Spinning a Bad Reputation
Now that you can track what people say about you (your family, your employees, your product, your town…whatever it is that you hold dear), what can you do about it? Managing your reputation is a much thornier issue than tracking it.
One of the best ways to manage your reputation is to show up and have your case heard. Asking people to stop saying what they’re saying, apologizing for things you’ve said, clarifying misconstrued statements…these are things we’ve been doing in the real world since the spoken word began.
When people hurl the first things that come out of their mouths into a note, a simple reminder that the recipient is a living, breathing, feeling human being often helps. Giving a body to the disembodied voices of the web brings civility back into the equation. “I’m sorry,” “my mistake,” and “I didn’t mean to cause you grief” are terms that are in short supply on the Internet.
As a blogger (who incidentally finds that being wrong generates the most traffic), I’ve apologized for making mistakes, confronted those who don’t care for my ideas, and tried very hard not to be offensive. Sometimes it’s hopeless. But nine of out 10 times you establish a personal relationship with the enemy and move on.
Reporting a Problem
Your next recourse would be to report a problem to your service provider. Most have a “report problems” button. If it’s easily verified that there’s something wrong going on, the service provider will attempt to suspend, if not cancel, the troublemaker’s account. If complaints from a number of sources trickle in, it’s more likely the complaint will be addressed.
The Legal Route
Of course, there are legal options to seek compensation when someone says something you feel is untrue and harmful. Hard enough to prove in the real world, these libel cases are almost impossible to win in cyberspace. In part that’s because you can quickly defend yourself and correct the record on the Internet, and in part because the courts are likely to play ostrich when it comes to libel rulings on the web. A simple explanation of libel, easy enough for non-lawyers to digest, comes from Larry Lessig’s blog. (He’s a professor and Internet law specialist at Stanford.)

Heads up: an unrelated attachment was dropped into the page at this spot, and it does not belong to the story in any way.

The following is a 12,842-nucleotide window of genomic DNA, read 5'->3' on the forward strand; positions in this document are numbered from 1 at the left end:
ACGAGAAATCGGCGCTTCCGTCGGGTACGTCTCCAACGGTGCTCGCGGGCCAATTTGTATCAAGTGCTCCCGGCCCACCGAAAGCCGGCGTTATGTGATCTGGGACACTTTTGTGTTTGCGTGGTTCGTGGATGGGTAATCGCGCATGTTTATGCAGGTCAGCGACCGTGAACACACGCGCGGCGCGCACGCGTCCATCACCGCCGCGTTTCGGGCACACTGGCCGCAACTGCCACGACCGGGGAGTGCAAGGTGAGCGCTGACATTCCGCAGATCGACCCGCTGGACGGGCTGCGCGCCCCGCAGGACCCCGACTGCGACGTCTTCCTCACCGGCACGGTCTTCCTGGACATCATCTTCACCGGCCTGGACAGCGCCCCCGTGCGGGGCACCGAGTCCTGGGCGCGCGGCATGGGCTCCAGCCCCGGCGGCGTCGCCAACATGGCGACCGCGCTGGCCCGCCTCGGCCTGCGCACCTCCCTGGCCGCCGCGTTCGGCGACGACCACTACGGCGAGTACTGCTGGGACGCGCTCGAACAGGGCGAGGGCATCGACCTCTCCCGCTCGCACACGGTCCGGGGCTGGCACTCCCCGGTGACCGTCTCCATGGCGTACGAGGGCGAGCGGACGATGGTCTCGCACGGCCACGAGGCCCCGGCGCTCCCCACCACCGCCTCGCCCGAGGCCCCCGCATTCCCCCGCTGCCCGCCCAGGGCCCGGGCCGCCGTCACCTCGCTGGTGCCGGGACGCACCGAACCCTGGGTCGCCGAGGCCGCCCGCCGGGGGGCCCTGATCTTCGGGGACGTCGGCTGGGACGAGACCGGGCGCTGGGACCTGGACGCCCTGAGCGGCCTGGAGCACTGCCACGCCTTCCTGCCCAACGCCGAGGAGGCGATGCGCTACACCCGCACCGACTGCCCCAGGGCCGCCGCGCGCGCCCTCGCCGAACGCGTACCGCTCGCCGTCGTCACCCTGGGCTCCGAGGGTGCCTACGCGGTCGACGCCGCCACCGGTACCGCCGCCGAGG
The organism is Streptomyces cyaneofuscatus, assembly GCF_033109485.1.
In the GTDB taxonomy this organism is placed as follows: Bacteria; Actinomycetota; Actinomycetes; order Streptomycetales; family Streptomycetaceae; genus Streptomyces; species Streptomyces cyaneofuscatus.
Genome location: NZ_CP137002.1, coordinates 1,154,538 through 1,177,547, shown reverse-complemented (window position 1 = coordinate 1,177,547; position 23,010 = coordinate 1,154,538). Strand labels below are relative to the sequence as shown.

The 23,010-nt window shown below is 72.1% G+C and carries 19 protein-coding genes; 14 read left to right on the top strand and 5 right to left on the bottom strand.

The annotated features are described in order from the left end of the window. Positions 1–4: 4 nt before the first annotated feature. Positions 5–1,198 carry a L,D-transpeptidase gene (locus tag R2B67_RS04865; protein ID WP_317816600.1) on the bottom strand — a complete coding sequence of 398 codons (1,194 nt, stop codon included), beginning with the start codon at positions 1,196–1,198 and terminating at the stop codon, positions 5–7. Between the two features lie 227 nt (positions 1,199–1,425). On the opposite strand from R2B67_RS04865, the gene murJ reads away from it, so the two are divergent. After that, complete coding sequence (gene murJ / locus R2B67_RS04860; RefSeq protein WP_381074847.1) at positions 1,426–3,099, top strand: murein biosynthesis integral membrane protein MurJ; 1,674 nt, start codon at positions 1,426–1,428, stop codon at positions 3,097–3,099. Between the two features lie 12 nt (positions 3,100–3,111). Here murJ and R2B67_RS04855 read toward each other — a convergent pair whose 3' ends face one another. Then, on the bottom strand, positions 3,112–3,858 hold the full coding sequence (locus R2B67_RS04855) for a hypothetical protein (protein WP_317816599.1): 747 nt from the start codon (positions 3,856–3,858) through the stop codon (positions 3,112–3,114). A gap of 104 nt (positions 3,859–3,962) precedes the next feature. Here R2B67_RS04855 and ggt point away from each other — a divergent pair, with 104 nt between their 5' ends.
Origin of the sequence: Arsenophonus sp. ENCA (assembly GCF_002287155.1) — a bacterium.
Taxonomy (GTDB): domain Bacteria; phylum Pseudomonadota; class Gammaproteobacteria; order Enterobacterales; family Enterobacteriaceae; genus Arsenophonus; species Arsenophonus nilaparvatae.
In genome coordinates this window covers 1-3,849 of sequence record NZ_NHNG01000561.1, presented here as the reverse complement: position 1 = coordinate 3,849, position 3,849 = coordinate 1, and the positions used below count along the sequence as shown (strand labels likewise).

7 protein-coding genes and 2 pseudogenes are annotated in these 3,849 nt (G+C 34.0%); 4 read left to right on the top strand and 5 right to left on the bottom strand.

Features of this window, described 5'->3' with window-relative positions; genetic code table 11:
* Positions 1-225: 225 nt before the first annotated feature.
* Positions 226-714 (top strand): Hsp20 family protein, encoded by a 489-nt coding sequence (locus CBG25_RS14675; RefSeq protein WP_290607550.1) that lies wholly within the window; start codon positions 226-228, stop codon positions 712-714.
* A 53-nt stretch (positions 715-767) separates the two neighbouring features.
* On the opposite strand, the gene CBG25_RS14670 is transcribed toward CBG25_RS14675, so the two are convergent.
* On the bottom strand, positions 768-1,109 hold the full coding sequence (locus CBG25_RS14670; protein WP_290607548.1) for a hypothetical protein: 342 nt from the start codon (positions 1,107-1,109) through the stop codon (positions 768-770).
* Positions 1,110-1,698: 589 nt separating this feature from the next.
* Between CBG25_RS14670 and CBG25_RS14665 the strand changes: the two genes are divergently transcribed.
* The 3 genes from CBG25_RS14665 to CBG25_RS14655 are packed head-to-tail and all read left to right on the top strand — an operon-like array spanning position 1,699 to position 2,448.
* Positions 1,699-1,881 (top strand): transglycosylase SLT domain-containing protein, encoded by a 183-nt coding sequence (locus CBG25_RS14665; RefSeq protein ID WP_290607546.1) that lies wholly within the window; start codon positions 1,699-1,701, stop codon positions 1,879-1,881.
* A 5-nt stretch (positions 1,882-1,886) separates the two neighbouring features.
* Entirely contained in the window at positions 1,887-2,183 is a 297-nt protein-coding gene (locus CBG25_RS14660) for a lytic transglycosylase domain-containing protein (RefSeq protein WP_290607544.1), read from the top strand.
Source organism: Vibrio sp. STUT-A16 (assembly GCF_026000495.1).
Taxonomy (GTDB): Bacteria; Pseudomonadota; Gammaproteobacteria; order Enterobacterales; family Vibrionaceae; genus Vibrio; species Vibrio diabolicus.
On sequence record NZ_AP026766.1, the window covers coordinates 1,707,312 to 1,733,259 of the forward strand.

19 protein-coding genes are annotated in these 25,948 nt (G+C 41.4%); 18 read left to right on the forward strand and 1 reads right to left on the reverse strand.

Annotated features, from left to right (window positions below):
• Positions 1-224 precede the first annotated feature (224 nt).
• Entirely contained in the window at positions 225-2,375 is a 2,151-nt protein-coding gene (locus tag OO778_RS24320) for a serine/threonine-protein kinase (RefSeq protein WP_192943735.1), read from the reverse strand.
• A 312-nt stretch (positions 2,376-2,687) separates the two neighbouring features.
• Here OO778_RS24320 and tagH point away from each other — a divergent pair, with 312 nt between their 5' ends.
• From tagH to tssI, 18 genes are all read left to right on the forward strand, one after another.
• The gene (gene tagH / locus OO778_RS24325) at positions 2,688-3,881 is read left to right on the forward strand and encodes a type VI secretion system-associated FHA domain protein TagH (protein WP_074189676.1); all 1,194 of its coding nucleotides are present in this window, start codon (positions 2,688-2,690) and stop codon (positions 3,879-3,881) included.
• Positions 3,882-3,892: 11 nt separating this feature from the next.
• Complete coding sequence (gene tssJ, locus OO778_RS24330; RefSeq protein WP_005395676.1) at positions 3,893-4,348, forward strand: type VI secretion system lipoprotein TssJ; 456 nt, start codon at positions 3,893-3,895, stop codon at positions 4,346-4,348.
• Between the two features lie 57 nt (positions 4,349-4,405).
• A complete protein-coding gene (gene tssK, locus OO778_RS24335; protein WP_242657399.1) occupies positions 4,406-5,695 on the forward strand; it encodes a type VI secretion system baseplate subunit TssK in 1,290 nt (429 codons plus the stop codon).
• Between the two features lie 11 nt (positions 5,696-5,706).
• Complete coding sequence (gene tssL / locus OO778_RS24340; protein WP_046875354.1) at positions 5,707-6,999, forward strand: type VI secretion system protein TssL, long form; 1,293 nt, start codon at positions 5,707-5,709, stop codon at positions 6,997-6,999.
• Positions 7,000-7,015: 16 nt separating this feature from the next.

The Reputation Scrubbers
Now to the juiciest part of reputation management. A cross between a personal private eye and a personal vigilante, these are new services that combine the good old craft of PR and spin with search and linking technologies.
Reputation Hawk, ReputationDefender, and International Reputation Management are three of the leading sites that attempt to fix their clients’ sullied profiles. How do they do that? They flood the web with good content, drowning the bad. And they cross-link favorable content in order to get the good stuff to appear higher in a web search.
Just like in the real world, where reputations can be fixed for a price using a PR firm, there’s bound to be a skewing of reality. Case in point: I spoke with Michael Fertik, CEO of ReputationDefender, after he helped spin Sue Scheff’s web situation into gold. Scheff, who runs an educational consulting firm that places troubled teens in residential programs, recently won $11.3 million from the Florida courts. Scheff sued a woman named Carey Brock, a disgruntled customer who expressed her displeasure by posting complaints about Scheff’s services. The posts called Scheff a crook and fraud.
If you aren’t following this case you should be. It’s a clear example of how those with the money can manipulate their reputations. Some commentators believe Scheff is a heroine who stood up against Internet falsehoods to emerge victorious. A few voices rally behind Brock as a consumer without the media savvy to sway the court, but as a woman who simply wanted to warn others about what she considered terrible business practices.
The only certainty is that Scheff is litigious. She recently took action against another website whose owner took the name Sueschefftruth.com as a way of criticism. You can follow along at Topix with its recap, or straight from the horse’s mouth at Sue Scheff’s site.
The Scheff story is troubling. I wrote a note to ReputationDefender’s Michael Fertik a few months back:
“It’s one thing to write a nice ‘cease and desist’ letter to the person or site that’s giving you agita; it’s another thing to populate the web with verbiage and links in an attempt to tip the search scales. You are not alone in providing these services and, in fact, you may be the most honest of them, but you are still using the Internet to manipulate the truth.”